The action part of the plot involves some real mob bosses (not part of the alliance) who want Evangeline just as much as Alonzo does. The resolutions of the various conflicts sputter along with several anticlimaxes, each of which I thought would be the final one. But no, there was always another bad guy out to get Evangeline, but—predictably—always failing in his attempts. Although there are a few minor attack scenes scattered throughout the book, the primary showdown takes place very quickly at the very end. Basically, this is an erotic novel with a handful of plot action.
In each book, the story centers on the rise of the mating heat in the heroine, which tends to drive all males in the vicinity absolutely crazy. Each female heroine mates with the hero and then the two go on to solve the mystery posed in each plot. The male dominance and female submission can be a bit off-putting, but if you can get past that, the stories are told in Feehan's usual spell-binding manner.
Click HERE to go to Feehan's "Leopard Series Research Page" on her web site. The books in this series have been published in a variety of media, including hard cover, paperback, audio, and e-book.
SUMMARIES OF NOVELLA .5 & NOVELS 1 - 4
In Wild Rain, Rachel Lospostos, a naturalist, hides from a mysterious and dangerous assassin in the rain forests of Borneo, where she meets up with Rio Santana, one of the leopard people. The couple realizes that they are meant for one another, but Rio has dark secrets and Rachel is approaching an awakening that she doesn't really understand. Click HERE to read an excerpt from Wild Rain.
NOVEL 5: Leopard's Prey
Like book 3, this book is set in Cajun Louisiana, and the hero is the oldest brother of Saria, heroine of book 3. Saria has found yet another body in the bayous, a body that has the trademarks of a serial killer who has waited four years to kill again. These are grisly crime scenes, with the victim strung up on a tree branch, tortured, and finally eviscerated. The killer then removes a few bones from the body, including the left hand, and creates a primitive altar with black candles and a bowl of blood. Remy Boudreaux has been investigating these murders ever since they began, and he is disheartened to realize that he can anticipate three more deaths because the killer always butchers four men, takes a slightly different set of bones from each, and then moves on.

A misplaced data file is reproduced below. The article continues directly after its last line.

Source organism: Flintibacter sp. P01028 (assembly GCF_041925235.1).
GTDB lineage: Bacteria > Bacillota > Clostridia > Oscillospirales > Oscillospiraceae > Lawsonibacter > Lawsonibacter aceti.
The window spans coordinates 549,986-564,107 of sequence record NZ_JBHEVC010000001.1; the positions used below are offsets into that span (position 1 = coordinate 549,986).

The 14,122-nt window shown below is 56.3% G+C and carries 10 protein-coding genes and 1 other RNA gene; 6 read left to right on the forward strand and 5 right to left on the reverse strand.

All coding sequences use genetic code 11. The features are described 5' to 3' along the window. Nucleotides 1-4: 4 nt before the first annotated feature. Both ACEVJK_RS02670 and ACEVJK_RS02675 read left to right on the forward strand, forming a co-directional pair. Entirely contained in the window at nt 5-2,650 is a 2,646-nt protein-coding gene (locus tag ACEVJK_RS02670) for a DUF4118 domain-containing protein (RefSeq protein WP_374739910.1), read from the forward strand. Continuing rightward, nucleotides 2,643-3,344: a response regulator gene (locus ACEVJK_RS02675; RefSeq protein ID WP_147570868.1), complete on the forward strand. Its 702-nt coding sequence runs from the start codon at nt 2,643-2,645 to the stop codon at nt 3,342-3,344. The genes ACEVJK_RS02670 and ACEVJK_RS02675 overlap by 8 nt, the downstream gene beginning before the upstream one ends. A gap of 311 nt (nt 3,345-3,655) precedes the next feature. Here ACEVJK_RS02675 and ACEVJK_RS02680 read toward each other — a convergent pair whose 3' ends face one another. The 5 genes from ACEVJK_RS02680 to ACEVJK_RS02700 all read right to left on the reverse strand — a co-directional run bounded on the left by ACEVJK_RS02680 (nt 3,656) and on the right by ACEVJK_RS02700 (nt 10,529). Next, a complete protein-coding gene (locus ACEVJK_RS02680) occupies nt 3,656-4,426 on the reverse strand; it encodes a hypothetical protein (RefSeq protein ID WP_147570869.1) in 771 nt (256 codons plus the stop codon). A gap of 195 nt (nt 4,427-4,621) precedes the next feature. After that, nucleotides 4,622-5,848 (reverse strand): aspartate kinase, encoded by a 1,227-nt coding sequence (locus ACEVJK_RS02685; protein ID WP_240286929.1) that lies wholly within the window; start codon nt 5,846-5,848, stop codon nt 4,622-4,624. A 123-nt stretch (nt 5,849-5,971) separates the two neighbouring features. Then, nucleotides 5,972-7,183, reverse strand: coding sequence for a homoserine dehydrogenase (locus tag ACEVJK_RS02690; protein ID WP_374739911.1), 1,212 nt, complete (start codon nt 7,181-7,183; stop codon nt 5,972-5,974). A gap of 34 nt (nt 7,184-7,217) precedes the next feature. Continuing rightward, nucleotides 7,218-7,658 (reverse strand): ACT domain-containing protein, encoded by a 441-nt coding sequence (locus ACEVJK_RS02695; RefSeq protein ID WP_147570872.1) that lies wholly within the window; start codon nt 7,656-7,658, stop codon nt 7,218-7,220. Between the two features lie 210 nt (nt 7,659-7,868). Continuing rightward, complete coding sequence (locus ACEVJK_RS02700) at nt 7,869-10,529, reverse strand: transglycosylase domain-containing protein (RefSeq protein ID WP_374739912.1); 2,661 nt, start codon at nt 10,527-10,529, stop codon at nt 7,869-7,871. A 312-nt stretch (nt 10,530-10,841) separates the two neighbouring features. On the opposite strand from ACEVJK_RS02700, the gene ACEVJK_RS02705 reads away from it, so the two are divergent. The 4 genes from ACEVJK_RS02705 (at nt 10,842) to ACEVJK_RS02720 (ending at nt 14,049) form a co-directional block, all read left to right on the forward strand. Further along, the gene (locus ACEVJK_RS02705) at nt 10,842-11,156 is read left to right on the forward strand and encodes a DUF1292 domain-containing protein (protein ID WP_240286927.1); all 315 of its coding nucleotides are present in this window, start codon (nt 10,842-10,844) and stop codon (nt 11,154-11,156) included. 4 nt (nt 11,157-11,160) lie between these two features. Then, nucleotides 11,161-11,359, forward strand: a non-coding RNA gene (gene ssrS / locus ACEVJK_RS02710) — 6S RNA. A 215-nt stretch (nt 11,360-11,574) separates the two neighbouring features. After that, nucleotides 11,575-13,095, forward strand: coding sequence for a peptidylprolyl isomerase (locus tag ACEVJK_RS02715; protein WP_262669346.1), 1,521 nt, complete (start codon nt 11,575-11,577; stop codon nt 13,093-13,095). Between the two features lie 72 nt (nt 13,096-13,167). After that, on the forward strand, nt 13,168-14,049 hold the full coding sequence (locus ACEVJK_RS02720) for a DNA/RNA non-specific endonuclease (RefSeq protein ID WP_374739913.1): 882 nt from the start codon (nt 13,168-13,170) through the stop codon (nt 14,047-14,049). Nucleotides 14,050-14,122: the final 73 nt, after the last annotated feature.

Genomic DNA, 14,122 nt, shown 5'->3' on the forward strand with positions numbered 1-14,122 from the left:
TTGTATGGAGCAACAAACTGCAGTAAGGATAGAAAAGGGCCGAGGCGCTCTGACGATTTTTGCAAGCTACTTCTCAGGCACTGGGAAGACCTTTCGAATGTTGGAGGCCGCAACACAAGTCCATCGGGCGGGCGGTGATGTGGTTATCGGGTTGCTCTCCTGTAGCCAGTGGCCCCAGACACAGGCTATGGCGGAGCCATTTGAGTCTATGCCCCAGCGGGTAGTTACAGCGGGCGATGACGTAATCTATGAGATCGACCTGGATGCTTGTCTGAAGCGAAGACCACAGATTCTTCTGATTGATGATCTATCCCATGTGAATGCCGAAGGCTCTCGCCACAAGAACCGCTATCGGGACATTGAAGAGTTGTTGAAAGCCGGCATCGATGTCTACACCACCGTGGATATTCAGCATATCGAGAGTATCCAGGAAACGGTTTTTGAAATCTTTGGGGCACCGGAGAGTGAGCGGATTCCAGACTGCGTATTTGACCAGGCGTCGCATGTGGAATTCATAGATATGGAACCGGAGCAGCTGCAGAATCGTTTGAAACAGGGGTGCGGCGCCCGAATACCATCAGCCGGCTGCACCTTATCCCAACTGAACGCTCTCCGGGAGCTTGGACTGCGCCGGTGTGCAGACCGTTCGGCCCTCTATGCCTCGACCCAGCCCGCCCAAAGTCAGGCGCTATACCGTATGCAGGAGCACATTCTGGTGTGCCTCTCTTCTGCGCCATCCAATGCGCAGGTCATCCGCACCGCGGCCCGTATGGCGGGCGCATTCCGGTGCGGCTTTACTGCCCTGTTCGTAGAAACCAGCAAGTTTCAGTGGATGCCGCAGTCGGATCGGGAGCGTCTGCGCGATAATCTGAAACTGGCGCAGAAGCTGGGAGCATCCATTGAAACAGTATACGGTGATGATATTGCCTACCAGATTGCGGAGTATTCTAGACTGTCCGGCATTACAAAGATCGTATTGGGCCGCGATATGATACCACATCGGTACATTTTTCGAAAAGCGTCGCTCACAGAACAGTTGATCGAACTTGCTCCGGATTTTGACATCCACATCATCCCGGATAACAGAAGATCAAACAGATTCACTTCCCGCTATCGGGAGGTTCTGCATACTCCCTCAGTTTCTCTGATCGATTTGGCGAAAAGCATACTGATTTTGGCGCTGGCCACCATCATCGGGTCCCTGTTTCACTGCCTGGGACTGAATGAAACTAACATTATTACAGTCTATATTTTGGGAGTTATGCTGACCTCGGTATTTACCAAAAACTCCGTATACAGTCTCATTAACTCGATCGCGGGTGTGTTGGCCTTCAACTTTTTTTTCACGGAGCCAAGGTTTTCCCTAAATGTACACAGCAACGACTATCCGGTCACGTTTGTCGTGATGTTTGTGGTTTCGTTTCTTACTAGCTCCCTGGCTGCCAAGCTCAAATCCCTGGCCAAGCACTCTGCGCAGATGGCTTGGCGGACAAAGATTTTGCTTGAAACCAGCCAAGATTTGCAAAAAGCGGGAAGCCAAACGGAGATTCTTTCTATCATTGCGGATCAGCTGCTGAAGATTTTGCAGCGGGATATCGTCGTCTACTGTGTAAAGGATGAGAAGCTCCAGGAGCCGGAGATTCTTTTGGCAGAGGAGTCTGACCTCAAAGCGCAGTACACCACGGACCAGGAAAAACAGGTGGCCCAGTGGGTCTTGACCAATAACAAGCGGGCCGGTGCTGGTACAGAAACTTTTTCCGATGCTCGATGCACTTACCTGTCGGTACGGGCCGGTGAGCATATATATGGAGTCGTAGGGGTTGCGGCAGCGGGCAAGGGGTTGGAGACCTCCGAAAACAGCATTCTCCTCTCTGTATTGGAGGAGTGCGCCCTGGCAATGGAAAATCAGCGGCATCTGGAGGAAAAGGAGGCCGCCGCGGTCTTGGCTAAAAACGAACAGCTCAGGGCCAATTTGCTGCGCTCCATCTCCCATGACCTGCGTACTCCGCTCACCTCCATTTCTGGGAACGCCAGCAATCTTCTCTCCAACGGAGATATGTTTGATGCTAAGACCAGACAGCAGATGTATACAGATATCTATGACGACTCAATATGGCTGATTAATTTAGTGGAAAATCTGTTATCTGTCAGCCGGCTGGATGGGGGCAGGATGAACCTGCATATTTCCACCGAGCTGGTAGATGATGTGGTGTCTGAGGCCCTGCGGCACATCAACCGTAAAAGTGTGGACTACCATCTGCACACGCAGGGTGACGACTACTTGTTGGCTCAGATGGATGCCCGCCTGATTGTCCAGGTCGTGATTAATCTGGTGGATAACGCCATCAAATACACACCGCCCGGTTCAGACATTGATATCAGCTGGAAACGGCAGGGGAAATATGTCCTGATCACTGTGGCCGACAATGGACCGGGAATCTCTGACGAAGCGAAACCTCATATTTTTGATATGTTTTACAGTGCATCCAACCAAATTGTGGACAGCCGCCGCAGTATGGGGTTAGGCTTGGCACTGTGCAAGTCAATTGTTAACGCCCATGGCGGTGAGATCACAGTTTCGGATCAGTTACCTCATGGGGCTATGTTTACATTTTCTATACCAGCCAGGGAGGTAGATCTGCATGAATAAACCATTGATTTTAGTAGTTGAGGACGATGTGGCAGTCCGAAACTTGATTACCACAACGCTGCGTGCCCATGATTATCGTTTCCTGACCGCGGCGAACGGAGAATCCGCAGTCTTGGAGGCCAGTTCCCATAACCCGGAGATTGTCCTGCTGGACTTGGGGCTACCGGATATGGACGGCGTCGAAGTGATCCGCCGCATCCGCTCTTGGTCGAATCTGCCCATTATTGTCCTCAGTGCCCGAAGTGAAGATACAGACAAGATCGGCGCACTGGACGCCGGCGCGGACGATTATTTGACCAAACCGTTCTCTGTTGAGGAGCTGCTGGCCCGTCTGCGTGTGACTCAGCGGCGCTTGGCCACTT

What Remy doesn't anticipate is that Saria wasn't alone when she found the body. Accompanying her was the beautiful jazz singer, Bijou Breaux, who grew up just down the road from the the Boudreaux family. Bijou is sixteen years younger than Remy, but the two have always had a connection. Back when Bijou was only eight, Remy rescued her from some drug dealers who planned to rape and kill her, and he has been her hero ever since. Bijou's father was a dissolute rock star whose off-stage life of drugs and sex turned his daughter into a loner who distrusts everyone. She has been stalked all her life, first by deranged fans of her father, and later by some of her own fans, and she has come back to the New Orleans area to try to live a more normal life.
The romance plot follows the usual path: Bijou is on the verge of her sexual awakening, which means that she will be shifting into leopard form for the first time. Of course, she has no idea that she is a shape shifter, so this is all a big shock for her. Remy realizes almost immediately that she is a leopard, and that she is his true mate. The romance story line follows the development of their relationship with all of the usual bumps and jolts and passion. Once again, Feehan gives us an animalistic, dominant male and a virginal, submissive female, so the "love" scenes are rough and raw.